Inorganic methods for ¹⁹F magnetic resonance-based biosensing




Xie, Da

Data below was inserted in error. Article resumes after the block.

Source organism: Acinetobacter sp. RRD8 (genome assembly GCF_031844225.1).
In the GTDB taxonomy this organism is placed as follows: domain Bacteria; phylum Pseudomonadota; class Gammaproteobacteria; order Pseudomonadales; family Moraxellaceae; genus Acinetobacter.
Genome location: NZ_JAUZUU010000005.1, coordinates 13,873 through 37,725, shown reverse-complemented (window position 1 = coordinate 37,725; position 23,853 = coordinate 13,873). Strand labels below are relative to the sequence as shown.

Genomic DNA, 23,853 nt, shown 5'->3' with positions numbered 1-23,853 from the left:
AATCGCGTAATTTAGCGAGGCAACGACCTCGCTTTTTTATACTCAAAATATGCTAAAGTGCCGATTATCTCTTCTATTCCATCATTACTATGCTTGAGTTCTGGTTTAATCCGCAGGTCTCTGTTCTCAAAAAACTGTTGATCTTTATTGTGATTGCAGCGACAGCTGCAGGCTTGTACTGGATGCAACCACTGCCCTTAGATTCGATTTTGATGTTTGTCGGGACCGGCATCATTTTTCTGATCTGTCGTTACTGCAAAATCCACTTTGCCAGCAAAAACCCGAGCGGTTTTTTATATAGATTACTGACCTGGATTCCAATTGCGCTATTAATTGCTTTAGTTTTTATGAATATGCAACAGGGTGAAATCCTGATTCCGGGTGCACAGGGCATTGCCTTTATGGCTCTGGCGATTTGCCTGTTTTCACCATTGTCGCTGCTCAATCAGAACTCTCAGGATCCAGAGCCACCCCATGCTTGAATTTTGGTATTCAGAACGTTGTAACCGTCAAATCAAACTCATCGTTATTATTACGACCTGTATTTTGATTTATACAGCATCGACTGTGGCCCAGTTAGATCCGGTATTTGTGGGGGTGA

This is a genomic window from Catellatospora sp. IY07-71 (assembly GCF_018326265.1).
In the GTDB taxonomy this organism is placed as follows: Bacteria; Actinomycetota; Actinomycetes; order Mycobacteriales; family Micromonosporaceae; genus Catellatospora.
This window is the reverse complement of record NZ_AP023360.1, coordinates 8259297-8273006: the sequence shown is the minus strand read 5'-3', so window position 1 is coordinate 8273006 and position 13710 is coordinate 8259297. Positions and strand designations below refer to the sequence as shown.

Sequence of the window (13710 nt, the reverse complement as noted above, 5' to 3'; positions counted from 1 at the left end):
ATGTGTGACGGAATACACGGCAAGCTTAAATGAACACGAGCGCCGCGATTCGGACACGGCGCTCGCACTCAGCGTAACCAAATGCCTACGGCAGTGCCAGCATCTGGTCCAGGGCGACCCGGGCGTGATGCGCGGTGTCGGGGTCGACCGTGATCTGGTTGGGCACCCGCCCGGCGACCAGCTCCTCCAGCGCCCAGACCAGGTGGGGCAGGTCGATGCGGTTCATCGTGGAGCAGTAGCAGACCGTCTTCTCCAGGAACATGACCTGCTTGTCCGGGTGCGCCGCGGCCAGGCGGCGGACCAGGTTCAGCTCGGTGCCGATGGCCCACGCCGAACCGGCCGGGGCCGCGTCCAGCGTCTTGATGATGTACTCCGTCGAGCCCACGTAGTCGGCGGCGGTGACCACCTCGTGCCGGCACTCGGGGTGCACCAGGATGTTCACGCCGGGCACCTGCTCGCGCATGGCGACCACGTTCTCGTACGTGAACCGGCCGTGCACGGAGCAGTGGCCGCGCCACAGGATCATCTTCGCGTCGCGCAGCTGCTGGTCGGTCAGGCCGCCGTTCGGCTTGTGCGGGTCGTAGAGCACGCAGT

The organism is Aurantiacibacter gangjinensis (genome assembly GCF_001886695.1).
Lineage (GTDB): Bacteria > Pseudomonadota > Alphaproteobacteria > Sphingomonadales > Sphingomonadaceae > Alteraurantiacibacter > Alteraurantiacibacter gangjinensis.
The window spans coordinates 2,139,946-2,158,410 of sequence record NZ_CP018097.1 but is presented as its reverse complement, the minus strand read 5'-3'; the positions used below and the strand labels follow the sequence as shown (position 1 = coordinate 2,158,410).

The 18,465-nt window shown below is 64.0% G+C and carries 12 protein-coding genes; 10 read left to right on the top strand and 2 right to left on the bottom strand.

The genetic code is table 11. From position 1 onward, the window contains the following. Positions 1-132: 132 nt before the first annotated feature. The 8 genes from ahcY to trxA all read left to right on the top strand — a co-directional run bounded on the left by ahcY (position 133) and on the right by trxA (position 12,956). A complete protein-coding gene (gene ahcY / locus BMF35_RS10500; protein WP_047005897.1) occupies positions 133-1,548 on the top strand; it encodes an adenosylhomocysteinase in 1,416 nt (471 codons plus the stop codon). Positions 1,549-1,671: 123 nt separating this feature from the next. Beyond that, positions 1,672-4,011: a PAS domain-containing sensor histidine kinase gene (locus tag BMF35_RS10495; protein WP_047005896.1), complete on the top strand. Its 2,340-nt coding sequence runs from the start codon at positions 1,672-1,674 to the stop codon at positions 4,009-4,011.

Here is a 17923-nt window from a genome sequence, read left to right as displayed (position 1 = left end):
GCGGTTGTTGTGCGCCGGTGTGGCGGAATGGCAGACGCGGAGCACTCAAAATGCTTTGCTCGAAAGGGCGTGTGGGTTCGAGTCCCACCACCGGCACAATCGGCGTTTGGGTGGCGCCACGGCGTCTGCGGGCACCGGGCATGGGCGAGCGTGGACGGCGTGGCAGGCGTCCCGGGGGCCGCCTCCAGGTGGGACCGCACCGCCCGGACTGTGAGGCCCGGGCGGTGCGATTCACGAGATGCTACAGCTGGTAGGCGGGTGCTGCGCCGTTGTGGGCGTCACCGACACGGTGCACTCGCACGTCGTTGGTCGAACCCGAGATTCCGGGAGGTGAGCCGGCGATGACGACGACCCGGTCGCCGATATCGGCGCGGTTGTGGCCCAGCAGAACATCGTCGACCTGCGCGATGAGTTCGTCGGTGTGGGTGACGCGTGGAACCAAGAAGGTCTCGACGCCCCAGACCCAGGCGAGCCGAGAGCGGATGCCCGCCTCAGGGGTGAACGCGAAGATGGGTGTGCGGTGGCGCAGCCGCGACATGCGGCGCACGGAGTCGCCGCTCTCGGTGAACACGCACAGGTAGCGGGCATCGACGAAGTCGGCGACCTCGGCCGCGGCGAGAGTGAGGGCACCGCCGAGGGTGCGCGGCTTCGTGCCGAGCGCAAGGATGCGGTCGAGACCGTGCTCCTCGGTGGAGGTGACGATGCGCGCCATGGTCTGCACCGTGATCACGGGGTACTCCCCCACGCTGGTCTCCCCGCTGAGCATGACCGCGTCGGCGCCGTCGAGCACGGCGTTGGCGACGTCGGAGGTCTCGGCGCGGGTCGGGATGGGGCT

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Fluorine magnetic resonance imaging (¹⁹F MRI) is a promising bioimaging technique due to the favorable magnetic resonance properties of the ¹⁹F nucleus and the lack of detectable biological background signal. One intriguing opportunity in ¹⁹F magnetic resonance molecular imaging is to design responsive agents that can serve as a readout of biological activity, including but not limited to the activity of enzymes, redox activity, the activity of ions, etc. Paramagnetic centers have the ability to enhance relaxation rates of nearby ¹⁹F nuclei through paramagnetic relaxation enhancement (PRE). Further, metals with anisotropic unpaired electrons can induce changes in ¹⁹F chemical shift through the pseudo-contact shift (PCS) effect. Paramagnetic agents are therefore well suited for this activity-based sensing as metal complexes can be designed to respond to specific biological activities and give a corresponding ¹⁹F response that results from changes in the metal complex structure and subsequently effect of PRE/PCS. In this thesis, we demonstrated the application of copper (Chapter 2-4) and nickel (Chapter 5-6) complexes as redox- and coordination-based sensors, respectively, for ¹⁹F magnetic resonance biosensing. Fluorinated CuATSM derivatives were prepared for sensing biological hypoxia due to its one-electron Cu²⁺/Cu⁺ redox well matched with cellular reduction potential under hypoxia and its fluorine MR signal effectively attenuated and restored between Cu²⁺ and Cu⁺ state. Prepared probes CuATSM-F₃ (Chapter 2), Cu4 (Chapter 3), and CuL₁ (Chapter 4) possessed an appropriate potential for hypoxia selectivity, and reduction to diamagnetic Cu⁺ complex and ligand dissociation to regenerate the ¹⁹F signal was demonstrated by NMR in cells grown under low O₂ tension. The successful employment of these Cu probes facilitates the translation to in vivo hypoxia sensing via ¹⁹F MR-based techniques. The development of Ni-based probes enables expansion of biosensing strategies and applications beyond biological redox. Proof-of-concept Ni probes based on dioxocyclam (Chapter 5) and side-bridged cyclam (Chapter 6) ligand framework exhibited the magnetic switching properties of the Ni²⁺ center in aqueous media and the potential to couple with ¹⁹F NMR/MRI to achieve sensing of pH, light irradiation and enzymatic activities in living biosystems.



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